posted by Thom Holwerda on Tue 5th Oct 2010 14:25 UTC
IconWith the release of Windows Phone 7 upon us, the hype machine now goes all the way up to 11. While hype machines are generally relatively harmless and easy to poke a hole through, coordinated FUD campaigns by patent trolls are not. After Apple and Microsoft trolled HTC, and Microsoft now trolling Motorola, the actual FUD campaign against Android is in full swing.

Windows Phone 7 has to succeed. Come hell or high water.

I wouldn't be surprised if Ballmer's position at Microsoft depends on Windows Phone 7's success. While Windows and Office continue to do well, Microsoft's other endeavours haven't been as successful; Windows Phone 7 should be the sign that Microsoft can still innovate and come up with something new that will enter a market, and grab a significant share.

Except, Android is in the way. Windows Phone 7 must appeal to the same OEMs currently selling Android devices, and in order to get them to even consider Microsoft's latest mobile offering, Redmond will have to convince them it's worth paying Microsoft for something they can get for free from Google.

There's two ways you can do this. One, Microsoft could offer such a compelling package with Windows Phone 7 that OEMs will line up to pay license fees to ship Windows Phone 7 devices, market them, and support them, all over the world. This is how competition works, and is the preferred way for consumers such as ourselves, since it would mean we get better products.

If that method fails - or you believe it will fail - you can always resort to what I call the rogue tactics. You can spread fear, uncertainty, and doubt about the competing platform - in this case, Android - by holding secret negotiations, speaking of patents nobody has ever seen, forbidding companies from ever revealing those supposed patents, and suing any company that flips you the bird (Motorola, you go girl).

Now that you spread the fear into everyone that your competitor is actually not free at all because of the patent deals you mafia'd OEMs into and the lawsuits you started against those that refuse to pay protection money sign such patent deals, you can then send your employees and executives on the warpath, instructing them to enlighten the world about how your competitor is not free at all.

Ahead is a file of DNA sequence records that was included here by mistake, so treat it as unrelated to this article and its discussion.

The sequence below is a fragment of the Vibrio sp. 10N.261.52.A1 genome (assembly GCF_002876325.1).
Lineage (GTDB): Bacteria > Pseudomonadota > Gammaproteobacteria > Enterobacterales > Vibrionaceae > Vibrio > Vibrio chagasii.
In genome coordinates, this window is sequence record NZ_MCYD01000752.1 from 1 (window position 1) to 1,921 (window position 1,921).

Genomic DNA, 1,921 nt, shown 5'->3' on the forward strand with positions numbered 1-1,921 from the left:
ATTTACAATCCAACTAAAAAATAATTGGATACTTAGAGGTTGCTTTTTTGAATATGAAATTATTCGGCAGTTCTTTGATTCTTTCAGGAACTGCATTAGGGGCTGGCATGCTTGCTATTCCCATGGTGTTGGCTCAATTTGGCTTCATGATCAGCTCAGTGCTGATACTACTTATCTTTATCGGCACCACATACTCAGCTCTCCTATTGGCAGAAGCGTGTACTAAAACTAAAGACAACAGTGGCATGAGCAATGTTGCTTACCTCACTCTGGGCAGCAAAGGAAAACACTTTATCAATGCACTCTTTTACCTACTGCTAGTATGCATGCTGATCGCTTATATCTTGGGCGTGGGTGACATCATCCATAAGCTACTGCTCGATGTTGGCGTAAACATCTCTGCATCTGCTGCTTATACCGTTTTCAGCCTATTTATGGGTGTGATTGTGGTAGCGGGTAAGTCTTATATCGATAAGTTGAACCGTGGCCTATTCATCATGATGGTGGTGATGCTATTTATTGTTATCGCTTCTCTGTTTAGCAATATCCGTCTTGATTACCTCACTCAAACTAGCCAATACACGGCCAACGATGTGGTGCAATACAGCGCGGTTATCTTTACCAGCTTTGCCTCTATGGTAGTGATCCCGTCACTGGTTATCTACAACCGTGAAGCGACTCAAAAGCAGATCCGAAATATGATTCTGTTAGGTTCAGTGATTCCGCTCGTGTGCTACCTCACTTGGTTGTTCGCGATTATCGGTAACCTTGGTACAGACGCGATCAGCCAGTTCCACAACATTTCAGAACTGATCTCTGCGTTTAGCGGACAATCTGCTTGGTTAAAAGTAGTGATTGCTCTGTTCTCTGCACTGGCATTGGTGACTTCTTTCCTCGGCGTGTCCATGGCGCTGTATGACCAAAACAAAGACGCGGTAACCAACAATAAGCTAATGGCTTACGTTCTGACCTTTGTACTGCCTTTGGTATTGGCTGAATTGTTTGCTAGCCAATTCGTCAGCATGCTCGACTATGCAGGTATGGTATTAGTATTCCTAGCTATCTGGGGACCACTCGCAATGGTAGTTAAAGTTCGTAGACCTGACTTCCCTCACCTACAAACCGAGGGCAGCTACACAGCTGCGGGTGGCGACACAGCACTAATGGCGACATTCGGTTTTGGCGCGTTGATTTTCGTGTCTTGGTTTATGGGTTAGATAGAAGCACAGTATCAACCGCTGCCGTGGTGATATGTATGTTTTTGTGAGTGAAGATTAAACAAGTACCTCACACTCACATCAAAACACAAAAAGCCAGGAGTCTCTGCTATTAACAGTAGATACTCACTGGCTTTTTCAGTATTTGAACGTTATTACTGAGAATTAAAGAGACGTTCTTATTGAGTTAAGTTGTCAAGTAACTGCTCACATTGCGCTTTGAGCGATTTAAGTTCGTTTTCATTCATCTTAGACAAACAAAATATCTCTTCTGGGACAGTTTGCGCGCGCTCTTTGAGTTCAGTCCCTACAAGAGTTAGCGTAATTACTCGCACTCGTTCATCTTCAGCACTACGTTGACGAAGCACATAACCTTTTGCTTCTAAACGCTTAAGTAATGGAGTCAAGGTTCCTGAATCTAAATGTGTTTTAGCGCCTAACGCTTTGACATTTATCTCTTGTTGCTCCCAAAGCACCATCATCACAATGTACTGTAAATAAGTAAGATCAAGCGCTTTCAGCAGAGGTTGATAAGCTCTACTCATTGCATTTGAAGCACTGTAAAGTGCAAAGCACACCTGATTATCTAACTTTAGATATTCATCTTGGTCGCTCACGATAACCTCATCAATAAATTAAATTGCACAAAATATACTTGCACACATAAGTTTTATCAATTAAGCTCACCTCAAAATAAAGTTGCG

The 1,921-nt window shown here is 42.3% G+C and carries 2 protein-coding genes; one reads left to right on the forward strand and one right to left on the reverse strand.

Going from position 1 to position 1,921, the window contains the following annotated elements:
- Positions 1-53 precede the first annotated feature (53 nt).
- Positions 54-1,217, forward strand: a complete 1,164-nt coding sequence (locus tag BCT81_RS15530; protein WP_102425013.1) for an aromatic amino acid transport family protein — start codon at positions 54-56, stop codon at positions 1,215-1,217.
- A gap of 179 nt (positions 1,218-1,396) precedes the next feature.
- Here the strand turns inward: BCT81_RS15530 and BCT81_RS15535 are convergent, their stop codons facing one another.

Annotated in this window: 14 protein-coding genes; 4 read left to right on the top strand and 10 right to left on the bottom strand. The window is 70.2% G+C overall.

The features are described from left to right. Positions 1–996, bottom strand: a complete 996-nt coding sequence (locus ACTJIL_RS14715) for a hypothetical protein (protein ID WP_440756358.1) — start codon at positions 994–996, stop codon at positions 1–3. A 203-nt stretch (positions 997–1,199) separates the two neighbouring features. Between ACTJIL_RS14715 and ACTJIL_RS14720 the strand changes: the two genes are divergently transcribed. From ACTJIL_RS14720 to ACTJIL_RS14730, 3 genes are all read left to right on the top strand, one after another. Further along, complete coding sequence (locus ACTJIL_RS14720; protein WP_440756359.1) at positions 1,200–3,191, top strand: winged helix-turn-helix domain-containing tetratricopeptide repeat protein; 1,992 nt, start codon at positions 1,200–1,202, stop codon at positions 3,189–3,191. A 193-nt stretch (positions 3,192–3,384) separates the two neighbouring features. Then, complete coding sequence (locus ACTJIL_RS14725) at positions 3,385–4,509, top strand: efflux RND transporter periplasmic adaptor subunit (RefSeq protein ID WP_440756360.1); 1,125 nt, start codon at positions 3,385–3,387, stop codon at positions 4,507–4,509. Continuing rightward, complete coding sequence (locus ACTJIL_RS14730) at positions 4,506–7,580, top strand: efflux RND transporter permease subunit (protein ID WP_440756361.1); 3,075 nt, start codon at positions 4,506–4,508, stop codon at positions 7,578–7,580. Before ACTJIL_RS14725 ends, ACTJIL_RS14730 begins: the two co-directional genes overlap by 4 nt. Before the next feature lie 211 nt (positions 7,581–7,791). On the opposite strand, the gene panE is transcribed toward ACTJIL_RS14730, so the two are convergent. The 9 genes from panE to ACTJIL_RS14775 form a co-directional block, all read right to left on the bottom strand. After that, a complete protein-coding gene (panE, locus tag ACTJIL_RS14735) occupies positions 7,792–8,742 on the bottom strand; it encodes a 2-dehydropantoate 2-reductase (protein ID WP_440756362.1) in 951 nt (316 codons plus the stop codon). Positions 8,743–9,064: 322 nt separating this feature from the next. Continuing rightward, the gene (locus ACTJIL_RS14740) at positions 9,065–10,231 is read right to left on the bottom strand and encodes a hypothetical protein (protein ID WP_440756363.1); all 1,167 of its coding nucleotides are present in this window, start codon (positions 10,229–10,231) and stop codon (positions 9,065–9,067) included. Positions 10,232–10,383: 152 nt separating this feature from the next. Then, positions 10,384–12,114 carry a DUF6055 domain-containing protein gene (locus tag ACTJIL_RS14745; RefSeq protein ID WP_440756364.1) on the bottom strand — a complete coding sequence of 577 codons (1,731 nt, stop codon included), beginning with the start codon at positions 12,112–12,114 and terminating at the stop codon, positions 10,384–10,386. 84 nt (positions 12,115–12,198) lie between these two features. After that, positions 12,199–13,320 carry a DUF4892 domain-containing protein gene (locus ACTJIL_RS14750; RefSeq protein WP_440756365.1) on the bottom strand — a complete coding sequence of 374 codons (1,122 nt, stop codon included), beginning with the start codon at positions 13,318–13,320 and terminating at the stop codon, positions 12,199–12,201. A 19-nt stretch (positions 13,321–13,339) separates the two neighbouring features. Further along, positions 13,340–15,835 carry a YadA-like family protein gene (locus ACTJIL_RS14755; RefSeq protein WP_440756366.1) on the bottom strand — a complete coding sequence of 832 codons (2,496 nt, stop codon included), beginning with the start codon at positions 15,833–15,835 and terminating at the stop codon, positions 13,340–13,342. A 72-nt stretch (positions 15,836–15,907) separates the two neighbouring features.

And so we arrive at an interview in The Wall Street Journal with Steve Ballmer, Microsoft's CEO. The interview was held in honour of Windows Phone 7's upcoming launch, so of course Ballmer addressed Android's perceived free-ness by claiming it's not free at all - with the proof being the patent deals his company signed with HTC.

"Android has a patent fee," Ballmer told the WSJ, "It's not like Android's free. You do have to license patents. HTC's signed a license with us and you're going to see license fees clearly for Android as well as for Windows."

And now you have planted the seeds of fear, uncertainty, and doubt in the minds of the people making the decisions at OEMs. You have them where you want them. Google claims Android is free, but here you have that kind of huge company from Redmond claiming this isn't the case... And they have their own mobile offering we could use... And coincidentally, their patent agreement deal is just a little bit more expensive than their Windows Phone 7 OEM deal... Mmm.

As usual in technology media, the real questions weren't asked by The Wall Street Journal (too afraid to lose exclusives). Which patents, Mr Ballmer? What do they cover? Can you give us the patents' numbers? How many are there? Are they software or hardware patents? When do they expire? Why aren't you suing Google? Is it coincidental that Apple, a company you're very friendly with, is pretty much employing the same tactics you are?

Windows Phone 7 has to succeed. Come hell or high water.

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